Conversation Series: UTEP community learns how to cope after tragedy


Priscilla Gomez

Dr. Jeffrey Shepherd from the Department of History talks about “A History of Racial Violence and White Supremacist Movements.”

Sasha Minjarez, Contributor

Guillermina Gina Núñez-Mchiri organized Trauma, Resilience & Resistance, an event Aug. 27-28 in which people came together to learn about working through trauma and discuss the ways that they can help make a change in their community at the Blumberg Auditorium in UTEP’s library.  

Following the mass shooting in El Paso in early August, in which 22 people died and many more were injured, UTEP students began pouring into the office of the director of the Women’s and Gender Studies program, Guillermina Gina ñez-Mchiri, asking about the university’s resources to cope with the recent tragedy. 

During the summer, Núñez-Mchiri taught a class on death, dying and bereavement.  

I’ve introduced readings from other cultures on how people from other parts of the world cope with grief and here we are, experiencing this in our city,” Núñez-Mchiri said. I was really stunned by that overlap, that connection I had as a professor.  

Núñez-Mchiri felt a sense of responsibility for her students and community and began contacting her colleagues and peers to look into a way to help students process their feelings in a safe and collective environment.  

From educators to organizations, Núñez-Mchiri received an overwhelming response as many began offering to help.  

The series was comprised of individuals with varying degrees of expertise educating, supporting and encouraging open discourse 

Multiple people held a workshop in which attendees were asked to reflect and recognize the ways that white supremacy had affected their everyday lives called “Engaging Against White Supremacy in Classrooms and Communities: Having Critical Conversations”.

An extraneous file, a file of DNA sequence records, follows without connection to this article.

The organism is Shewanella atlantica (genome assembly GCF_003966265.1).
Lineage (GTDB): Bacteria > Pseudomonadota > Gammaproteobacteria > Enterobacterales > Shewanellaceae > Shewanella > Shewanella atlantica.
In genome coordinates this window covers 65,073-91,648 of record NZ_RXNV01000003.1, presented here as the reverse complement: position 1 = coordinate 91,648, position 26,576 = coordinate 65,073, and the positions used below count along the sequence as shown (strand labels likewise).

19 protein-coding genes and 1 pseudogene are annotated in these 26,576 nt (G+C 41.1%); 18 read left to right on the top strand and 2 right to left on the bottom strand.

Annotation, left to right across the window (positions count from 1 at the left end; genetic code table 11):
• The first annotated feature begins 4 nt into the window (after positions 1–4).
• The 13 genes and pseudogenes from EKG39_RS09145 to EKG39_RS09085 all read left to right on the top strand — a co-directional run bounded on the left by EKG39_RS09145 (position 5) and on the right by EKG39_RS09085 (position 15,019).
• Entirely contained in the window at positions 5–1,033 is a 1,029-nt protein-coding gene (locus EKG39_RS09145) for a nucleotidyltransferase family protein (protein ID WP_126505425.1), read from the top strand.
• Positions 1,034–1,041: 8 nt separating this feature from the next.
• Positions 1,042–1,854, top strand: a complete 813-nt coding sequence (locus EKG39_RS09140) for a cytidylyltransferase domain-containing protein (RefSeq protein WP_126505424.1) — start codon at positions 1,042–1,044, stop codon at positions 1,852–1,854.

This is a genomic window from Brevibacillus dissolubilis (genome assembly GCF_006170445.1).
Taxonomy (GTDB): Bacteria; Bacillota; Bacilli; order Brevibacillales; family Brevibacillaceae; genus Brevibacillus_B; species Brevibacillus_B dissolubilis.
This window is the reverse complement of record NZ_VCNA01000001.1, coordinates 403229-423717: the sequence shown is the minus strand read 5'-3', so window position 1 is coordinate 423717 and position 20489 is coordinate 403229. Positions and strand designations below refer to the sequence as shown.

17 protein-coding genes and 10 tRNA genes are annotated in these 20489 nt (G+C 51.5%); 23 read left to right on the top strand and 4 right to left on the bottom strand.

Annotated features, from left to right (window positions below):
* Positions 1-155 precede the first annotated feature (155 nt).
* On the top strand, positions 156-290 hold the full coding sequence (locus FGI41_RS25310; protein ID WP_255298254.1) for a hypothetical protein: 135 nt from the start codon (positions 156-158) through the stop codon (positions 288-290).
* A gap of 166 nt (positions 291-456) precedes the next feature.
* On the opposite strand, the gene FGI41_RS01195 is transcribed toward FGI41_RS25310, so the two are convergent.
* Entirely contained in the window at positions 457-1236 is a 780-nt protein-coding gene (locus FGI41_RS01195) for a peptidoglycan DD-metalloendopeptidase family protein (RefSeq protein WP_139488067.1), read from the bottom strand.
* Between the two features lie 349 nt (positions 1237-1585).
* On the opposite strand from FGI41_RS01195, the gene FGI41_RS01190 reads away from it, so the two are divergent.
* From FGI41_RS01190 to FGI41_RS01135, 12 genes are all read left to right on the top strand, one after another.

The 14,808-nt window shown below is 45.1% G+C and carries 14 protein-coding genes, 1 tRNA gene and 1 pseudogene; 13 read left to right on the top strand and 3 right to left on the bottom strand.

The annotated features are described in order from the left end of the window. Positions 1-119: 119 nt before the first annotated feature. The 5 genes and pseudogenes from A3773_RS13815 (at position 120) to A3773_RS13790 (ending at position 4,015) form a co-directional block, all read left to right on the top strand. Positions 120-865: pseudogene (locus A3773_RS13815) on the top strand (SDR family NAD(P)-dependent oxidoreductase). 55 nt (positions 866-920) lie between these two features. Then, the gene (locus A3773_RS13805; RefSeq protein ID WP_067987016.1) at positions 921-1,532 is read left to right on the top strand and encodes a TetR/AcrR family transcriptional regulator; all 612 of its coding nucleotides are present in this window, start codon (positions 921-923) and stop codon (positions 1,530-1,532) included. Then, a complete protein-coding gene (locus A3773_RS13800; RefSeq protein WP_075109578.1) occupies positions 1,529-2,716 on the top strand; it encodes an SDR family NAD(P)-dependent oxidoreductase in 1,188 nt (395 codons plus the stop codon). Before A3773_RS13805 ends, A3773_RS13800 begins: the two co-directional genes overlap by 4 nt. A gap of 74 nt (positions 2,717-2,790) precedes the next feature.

The workshop focused on encouraging the community to engage in crucial conversations about their experiences with discrimination based on categorization by ethnicity, gender, religion and identity.  

UTEP student Damaris, who decided not to give her last name, gave an account of her experience with discrimination after being stopped by soldiers while driving in Mexico.  

“I was asked why I was driving alone (by the soldiers),” Damaris said. She added that the soldiers followed by saying, “’Do you know what happens to women who are alone? They disappear.’ The way he said it was very threatening.” 

Gabriela Castañeda of the Border Network for Human Rights presented “A Positive Vision of the Border: The New Ellis Island and talked about the organization’s objectives. 

The mission of the organization is to educate, organize and invite people to participate so that they can make changes in their community to where every single person is equal in dignity and right, Castañeda said.  

ñez-Mchiri presented Death and Bereavement on the U.S.-Mexico Borderlands and discussed coping mechanisms as well as the importance of being there for each other as the city grieves 

Te acompaño en tu dolor,” she said. “I’m with you in your pain.” 

ñez-Mchiri also added how to talk to people who have been affected by the tragic incident. 

Do not say they are in a better place, please don’t say everything happens for a reason,” ñez-Mchiri said. Say instead, I am here, let me know if and when you need me, let me know if you need a meal or someone to walk with you, to watch your babies so you can sleep today … youre not alone.  

Pamela Johnson Angeles hosted “Dance Movement & Sensory Healing,” demonstrating the properties of healing through the power of motion and expression. Students sat on tapestries and held hands to find solace in connectivity. 

The events of August 3 were a big shock to me; it’s been a lot and I think this has allowed me to view things positively and productively,” UTEP student Derek Hernandez said. It’s a nice experience to be able to share your feelings with other people so you can work through those feelings. It’s been healing.” 

Hernandez works at Horizon High School, the same high school that Javier Amir Rodriguez, 15, one of the shooting victims, attended. Hernandez said the event has prepared him and eased his fears about not knowing how to “function and respond.” 

I’m healing, I’m learning, I’m preparing, Hernandez said.  

Núñez-Mchiri said this two-day workshop is the beginning of the community’s healing process, as it will serve as an open invitationa call to actionso that we may remain vigilant and restore safety in El Paso.   

Sasha Minjarez may be reached at [email protected] 


Related upcoming events and additional resources:    

El Paso Firme: Action Against White Supremacy (an exercise of collective compassion and solidarity.) 5 PM  12 PM, Sep 7, Ascarate Park 

Miner Support Group Talk with Us: Coping Together, 4 PM – 5 PM, Sep 3  Sep 6, Union West, Rm 202 

Teaching Tolerance ( 

Facing History and Ourselves ( 

Not in Our Town (